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Christmas was kind of ruined for us last year. Oh, the turkey came out fine. Perfectly, in fact. Dressing suitably moist, gravy chunky with giblets. We’d remembered the umeboshi at the Asian grocery store. There is no way a cold turkey sandwich on Christmas Day’s evening achieves its sublimity without these deliciously piquant, salty plums.*
And you’ll remember St. Louis had that wonderful snowfall last year; several inches on the ground on Christmas morning, like something out of Currier & Ives print. And enough time, once the turkey was in the oven, to venture out on the hill behind the house and carve grooves into the drifts on out sled along with the neighborhood kids—and all, including us, avoided the buckeye tree halfway down that can, if one is not careful or is particularly unlucky, put a serious damper on the festivities.
But here’s the deal: Christmas Day afternoon, feet up on the coffee table, we’re reading our e-mail; we’re right at that pleasant interval when lunch is still a happy, no longer-too uncomfortable memory, and that cold turkey sandwich is just beginning to become a consideration. And a friend sends a link: a story on the weirdest Christmas traditions in the world. And we read it and realize Christmas just hasn’t been what it could have been for us.
Because, darn it all, we do not have a tio de Nadal.
It’s a log, a thick branch, really. Couple of feet long. Provided with a face on one end, propped up as a tripod with a couple of wooden “legs,” and covered with a blanket. Tio de Nadal are a tradition in the mountainous Catalonia region of Spain where, presumably, excitement is hard to come by. Or at least it makes its appearance in a strange form. Like these log figures, with their elvish faces and blankets, and which are placed in the living rooms of Catalans rarin’ go get into the holiday spirit. On the first day of Advent, nuts, dried fruits, and other snacks are placed in front of the tio de Nadal. Sort of like leaving out cookies and milk for Santa. This goes on every night until Christmas. Then, Christmas morning, the fun starts. And unless your household inflicts an annual assault and battery on St. Nick, that’s where the comparison ends.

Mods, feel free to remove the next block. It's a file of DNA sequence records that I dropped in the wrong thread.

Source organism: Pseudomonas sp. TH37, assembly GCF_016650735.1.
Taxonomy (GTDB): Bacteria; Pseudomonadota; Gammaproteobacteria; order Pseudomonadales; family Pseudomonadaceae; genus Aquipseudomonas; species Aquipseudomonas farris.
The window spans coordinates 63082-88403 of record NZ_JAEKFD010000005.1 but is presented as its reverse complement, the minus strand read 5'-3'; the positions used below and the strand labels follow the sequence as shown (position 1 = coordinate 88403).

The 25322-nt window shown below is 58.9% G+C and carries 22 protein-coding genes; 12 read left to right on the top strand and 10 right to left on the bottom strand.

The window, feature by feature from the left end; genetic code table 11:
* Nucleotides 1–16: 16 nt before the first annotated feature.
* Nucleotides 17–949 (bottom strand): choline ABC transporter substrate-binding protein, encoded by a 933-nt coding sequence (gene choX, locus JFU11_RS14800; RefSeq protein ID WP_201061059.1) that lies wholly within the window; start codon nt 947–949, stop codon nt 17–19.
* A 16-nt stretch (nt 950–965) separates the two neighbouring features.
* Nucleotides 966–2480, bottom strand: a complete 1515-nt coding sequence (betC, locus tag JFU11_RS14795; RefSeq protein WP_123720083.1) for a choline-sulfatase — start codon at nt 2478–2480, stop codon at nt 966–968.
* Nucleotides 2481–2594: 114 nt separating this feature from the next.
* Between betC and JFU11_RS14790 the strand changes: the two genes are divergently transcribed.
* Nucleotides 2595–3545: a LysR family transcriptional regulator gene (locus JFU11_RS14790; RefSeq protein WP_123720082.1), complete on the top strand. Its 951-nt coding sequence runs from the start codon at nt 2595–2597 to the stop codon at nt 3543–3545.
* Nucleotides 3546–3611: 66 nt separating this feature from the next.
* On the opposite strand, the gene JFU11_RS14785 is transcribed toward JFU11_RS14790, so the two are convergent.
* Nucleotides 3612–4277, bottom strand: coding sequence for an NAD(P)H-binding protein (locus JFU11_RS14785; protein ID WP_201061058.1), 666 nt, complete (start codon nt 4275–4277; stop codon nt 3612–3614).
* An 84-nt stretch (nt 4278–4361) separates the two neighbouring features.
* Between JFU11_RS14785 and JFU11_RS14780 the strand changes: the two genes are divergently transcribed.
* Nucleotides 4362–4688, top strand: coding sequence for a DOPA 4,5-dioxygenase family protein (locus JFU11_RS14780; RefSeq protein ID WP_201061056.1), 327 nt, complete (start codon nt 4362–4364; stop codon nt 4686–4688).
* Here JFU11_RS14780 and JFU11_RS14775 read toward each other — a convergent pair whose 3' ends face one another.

The Catalan kids gather round, and while we here in the US are just going through the boring old motions of emptying our stockings, in Catalonia, they’re hauling out sticks. Whacking sticks.
There may be a few readers who are not fluent in Catalan, a language which is a combination of French, Spanish, and Mortadella. For them, we’ll translate the charming song the youngsters sing on Christmas morn, as they deliver a beat-down to the tio de Nadal:
“Poop, you log, you log of Christmas,” they sing.
“Don’t poop herrings, which are too salty.
Poop turron candy,
Which is sweet!”
After they flail away on the back of the tio de Nadal for a few more minutes, they pull off the blanket. And there are the presents.
Now that, my friend, is a holiday tradition.
Obviously, it was too late last year to get in on this. When our wife finally allowed the Christmas tree to be taken down, though (this usually occurs sometime just before Easter), we sawed off a section and put it away. This month, another Yuletide season upon us, we brought it out, used some smaller branches to give it a face and however you say “voila!” in Catalan, we’ve got our very own tio de Nadal.
So if you’ve got no other plans Christmas morning, come on over. We’ve got the Riesling and the umeboshi. Just bring a stick.
*Umeboshi—we fully acknowledge this seems at least as bizarre as the tio de Nadal but trust us—may be the most perfect accompaniment to a turkey sandwich since a halbtrocken Riesling went into its bottle. They’re not really plums; apricots, actually. Pickled. Salty-sour, they define the word “piquant.” Be careful; the pits are still in them. But try nibbling on them with your sandwich and you’ll find they play beautifully with the mayo and turkey. You can get them at any good Asian grocery store. Umeboshi is the Japanese term; if you can’t find them, try asking for li hing mui, the Cantonese equivalent.